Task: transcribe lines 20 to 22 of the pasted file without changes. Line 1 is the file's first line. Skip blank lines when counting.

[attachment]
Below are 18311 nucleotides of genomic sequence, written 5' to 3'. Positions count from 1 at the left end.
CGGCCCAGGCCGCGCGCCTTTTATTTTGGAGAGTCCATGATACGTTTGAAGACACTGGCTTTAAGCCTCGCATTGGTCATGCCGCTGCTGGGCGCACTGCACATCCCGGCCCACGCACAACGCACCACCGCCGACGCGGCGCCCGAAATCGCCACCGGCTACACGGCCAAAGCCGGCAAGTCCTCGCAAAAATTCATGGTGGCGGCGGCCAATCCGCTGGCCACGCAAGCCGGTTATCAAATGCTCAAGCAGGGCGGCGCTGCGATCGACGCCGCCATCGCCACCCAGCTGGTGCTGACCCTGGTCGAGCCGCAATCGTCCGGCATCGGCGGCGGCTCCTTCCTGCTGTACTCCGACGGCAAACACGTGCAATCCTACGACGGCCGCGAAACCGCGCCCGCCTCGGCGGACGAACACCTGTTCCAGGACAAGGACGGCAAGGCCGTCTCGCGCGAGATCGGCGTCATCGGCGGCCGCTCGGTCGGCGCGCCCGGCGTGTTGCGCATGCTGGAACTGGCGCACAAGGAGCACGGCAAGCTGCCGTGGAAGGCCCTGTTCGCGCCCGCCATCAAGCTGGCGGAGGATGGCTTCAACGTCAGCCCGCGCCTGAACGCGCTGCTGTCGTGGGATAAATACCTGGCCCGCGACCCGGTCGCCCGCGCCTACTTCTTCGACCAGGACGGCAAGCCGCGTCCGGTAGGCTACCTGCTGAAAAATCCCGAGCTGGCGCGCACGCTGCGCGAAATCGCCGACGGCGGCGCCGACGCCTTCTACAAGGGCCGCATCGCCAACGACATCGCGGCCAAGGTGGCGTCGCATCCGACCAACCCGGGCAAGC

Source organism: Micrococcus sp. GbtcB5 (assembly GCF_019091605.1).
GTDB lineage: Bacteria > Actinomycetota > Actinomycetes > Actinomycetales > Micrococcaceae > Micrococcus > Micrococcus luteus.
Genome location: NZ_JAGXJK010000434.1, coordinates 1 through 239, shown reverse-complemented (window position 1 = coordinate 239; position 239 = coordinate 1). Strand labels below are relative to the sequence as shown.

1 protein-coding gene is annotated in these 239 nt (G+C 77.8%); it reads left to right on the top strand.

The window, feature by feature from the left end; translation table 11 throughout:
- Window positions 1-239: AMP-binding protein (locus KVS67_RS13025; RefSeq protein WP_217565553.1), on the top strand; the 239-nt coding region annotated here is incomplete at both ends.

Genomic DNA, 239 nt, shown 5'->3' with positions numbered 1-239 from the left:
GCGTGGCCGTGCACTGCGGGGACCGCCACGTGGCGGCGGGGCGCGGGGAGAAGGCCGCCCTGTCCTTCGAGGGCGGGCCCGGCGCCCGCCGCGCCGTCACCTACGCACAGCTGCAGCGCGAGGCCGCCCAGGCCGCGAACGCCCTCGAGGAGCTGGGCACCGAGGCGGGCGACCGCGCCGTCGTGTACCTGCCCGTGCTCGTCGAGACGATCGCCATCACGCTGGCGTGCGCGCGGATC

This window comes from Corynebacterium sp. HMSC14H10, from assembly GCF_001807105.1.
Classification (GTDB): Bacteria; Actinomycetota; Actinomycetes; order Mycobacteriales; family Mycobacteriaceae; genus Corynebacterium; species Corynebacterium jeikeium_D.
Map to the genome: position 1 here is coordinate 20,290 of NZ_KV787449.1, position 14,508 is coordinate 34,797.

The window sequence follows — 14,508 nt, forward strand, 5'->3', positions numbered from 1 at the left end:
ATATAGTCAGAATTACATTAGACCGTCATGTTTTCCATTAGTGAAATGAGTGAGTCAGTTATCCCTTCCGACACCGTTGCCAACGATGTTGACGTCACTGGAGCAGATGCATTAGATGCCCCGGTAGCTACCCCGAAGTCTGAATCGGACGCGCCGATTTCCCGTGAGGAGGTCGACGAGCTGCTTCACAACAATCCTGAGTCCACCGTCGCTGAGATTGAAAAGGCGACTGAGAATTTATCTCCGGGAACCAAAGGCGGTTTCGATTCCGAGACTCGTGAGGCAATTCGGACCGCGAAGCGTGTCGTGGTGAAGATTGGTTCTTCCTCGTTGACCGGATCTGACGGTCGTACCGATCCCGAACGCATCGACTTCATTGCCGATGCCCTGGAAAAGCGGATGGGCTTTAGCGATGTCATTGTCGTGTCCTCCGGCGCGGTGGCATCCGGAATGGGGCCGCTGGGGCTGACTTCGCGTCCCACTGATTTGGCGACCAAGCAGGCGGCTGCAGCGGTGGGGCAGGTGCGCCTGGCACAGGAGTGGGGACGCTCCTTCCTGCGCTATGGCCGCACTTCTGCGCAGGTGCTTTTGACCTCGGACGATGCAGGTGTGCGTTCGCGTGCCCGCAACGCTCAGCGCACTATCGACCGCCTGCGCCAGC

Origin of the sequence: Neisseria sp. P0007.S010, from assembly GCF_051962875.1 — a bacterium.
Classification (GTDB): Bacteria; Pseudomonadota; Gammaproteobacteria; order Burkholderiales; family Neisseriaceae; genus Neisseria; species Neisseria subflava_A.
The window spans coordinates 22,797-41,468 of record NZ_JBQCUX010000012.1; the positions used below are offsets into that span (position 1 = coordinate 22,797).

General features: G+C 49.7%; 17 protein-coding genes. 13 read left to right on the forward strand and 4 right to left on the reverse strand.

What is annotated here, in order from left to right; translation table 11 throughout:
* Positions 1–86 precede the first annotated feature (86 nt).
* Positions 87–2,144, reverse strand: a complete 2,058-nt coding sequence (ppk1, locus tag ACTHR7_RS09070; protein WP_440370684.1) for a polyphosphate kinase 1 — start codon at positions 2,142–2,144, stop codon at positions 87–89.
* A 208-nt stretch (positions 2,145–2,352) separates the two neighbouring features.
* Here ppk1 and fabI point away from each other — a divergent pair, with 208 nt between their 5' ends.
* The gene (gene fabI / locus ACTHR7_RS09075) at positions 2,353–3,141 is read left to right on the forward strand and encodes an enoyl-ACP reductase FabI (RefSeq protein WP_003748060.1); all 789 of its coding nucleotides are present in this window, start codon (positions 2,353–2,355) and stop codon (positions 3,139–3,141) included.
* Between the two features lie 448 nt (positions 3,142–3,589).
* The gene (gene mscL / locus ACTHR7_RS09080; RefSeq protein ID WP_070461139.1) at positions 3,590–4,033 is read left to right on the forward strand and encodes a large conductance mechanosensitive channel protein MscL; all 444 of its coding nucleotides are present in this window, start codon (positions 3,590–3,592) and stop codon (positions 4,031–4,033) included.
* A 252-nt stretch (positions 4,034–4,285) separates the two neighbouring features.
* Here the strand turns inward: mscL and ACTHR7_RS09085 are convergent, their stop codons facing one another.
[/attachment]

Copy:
What is annotated here, in order from left to right; translation table 11 throughout:
* Positions 1–86 precede the first annotated feature (86 nt).
* Positions 87–2,144, reverse strand: a complete 2,058-nt coding sequence (ppk1, locus tag ACTHR7_RS09070; protein WP_440370684.1) for a polyphosphate kinase 1 — start codon at positions 2,142–2,144, stop codon at positions 87–89.